I just smiled and said, "Pass the baked beans ..."

    Also I want to add that when I first graduated a couple of years ago, there was an LPN working in post partum who I learned most of my skills from. Not only my technical skills, but also my assessment skills. I felt so funny having to sign after her on careplans. She taught me more than I ever learned in nursing school! Granted, she has been a nurse for twenty - plus years, but she made me realize that we ALL contribute and we ARE a team.
  5. by   NrsJena
    As an LPN- I can truely say I have either never encountered this whole RN vs. LPN thing, or my attention has been draw elsewhere! I have worked in LTC, hospitals and homecare. The bottom line is: a good nurse is a good nurse. And a good team is a good team- all that matters at the end of the day is the care we were able to give the patients we were assigned to care for.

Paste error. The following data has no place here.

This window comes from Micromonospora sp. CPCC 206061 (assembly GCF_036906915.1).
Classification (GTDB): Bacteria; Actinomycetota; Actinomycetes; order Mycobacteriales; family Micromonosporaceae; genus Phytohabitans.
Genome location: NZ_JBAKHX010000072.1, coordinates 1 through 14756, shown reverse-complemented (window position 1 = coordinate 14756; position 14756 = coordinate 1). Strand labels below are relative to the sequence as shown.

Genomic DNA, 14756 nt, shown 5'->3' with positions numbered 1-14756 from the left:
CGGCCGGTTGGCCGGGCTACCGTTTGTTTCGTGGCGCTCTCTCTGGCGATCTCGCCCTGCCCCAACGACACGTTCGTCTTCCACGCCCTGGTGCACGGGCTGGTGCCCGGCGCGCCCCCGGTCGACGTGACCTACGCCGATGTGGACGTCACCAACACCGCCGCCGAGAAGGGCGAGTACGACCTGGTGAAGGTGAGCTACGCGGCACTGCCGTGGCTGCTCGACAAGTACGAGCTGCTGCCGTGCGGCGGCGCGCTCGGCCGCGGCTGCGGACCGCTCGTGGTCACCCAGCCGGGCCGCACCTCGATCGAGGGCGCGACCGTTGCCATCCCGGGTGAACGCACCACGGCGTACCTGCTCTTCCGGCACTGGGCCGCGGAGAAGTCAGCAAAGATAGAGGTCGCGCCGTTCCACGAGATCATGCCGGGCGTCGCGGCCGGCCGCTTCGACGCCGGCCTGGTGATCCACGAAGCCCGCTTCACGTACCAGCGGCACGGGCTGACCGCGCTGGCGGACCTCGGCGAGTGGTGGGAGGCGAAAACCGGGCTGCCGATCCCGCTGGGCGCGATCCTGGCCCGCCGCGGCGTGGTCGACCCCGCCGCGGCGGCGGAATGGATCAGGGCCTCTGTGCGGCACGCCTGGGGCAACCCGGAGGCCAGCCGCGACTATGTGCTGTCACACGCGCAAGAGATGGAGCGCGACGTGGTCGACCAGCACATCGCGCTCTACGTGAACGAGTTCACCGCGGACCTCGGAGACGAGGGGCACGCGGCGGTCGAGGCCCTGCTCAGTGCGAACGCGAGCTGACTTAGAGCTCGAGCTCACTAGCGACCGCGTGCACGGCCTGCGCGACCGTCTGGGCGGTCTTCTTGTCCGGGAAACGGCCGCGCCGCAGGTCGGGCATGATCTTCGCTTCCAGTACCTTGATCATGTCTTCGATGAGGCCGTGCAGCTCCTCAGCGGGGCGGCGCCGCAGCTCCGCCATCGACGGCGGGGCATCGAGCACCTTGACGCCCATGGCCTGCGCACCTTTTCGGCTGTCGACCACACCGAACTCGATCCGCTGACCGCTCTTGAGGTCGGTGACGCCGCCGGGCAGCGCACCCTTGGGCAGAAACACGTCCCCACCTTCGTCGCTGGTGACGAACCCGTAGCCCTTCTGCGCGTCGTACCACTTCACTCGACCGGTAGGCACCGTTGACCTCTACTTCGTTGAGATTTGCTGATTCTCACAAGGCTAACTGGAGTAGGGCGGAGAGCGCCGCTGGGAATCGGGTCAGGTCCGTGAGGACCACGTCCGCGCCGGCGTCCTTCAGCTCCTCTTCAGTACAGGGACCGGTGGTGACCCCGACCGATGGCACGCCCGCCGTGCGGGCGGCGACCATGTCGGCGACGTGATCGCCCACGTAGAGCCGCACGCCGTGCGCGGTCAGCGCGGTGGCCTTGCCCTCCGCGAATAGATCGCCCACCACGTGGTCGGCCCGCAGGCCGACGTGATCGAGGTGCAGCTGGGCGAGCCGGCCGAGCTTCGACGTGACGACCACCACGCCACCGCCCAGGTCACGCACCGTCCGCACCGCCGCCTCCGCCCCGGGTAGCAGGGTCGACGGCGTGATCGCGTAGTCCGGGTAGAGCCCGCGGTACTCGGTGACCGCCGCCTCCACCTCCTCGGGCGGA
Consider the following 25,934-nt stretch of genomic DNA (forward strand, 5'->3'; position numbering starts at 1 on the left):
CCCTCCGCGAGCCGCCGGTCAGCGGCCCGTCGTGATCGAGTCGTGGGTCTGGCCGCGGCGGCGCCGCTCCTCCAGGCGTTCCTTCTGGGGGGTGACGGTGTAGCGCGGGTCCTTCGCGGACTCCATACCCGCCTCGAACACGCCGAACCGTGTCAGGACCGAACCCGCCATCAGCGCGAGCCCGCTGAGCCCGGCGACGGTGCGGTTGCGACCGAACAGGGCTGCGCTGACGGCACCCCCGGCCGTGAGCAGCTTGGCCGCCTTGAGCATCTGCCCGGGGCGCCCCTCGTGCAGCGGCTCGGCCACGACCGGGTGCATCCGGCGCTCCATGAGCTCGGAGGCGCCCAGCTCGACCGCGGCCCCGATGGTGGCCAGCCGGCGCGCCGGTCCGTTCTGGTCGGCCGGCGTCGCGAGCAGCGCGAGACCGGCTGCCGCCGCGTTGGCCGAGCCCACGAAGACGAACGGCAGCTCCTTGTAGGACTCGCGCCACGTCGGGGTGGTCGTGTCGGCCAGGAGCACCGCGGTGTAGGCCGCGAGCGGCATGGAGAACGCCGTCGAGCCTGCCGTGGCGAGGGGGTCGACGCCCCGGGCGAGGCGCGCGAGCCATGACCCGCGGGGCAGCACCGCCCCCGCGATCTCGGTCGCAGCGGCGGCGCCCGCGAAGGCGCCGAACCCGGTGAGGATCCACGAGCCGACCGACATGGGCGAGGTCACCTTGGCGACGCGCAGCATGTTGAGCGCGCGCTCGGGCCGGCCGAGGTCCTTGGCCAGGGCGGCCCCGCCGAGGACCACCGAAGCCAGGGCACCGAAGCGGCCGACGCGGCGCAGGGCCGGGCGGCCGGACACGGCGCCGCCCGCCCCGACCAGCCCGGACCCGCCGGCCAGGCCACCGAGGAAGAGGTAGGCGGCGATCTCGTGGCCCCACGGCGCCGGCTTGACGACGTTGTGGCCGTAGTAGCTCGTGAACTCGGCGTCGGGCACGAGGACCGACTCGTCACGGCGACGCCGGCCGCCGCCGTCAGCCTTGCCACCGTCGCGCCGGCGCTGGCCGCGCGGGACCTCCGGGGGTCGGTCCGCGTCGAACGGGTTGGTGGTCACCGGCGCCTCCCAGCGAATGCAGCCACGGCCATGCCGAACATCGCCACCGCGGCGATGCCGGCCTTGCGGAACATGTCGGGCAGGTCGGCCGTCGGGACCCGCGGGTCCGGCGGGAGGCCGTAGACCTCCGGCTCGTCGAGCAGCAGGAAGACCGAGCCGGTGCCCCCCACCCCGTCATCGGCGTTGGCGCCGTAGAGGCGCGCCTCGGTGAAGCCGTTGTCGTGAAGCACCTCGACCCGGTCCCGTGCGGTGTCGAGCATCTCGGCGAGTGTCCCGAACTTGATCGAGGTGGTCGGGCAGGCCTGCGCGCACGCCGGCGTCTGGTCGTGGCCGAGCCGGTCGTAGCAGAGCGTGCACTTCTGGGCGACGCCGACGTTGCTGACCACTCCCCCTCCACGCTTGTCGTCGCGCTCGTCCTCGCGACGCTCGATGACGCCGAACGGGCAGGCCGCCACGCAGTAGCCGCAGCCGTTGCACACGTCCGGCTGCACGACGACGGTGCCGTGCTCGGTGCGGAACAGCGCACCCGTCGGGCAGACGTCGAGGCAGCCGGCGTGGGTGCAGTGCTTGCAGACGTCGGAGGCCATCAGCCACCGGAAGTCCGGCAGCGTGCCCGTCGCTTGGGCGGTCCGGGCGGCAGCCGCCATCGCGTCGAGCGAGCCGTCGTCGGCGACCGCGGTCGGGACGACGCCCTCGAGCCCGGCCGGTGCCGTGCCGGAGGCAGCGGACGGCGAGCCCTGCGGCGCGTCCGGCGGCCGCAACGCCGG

I am returning to get my RN- NOT because I feel that as an LPN I am doing less. But as an RN-I can do more. Does that make sense?
  6. by   ms_orion
    amen!!! In response to post from Nrs Jena (above post)
    Last edit by ms_orion on Apr 26, '06
  7. by   ms_orion
    amen!!! (in response to nrsjena's post)
  8. by   Tweety
    Quote from RN34TX
    Amen to that. A few extra fluff classes, it ain't! (Like some have characterized BSN programs to be)
    My nose is definitely to the grindstone this semester. (and the potter's wheel for that matter.)

    Amen indeed.

    Don't you love it when you read "the only difference between an ADN degree and BSN degree is a few liberal arts courses"
  9. by   frodo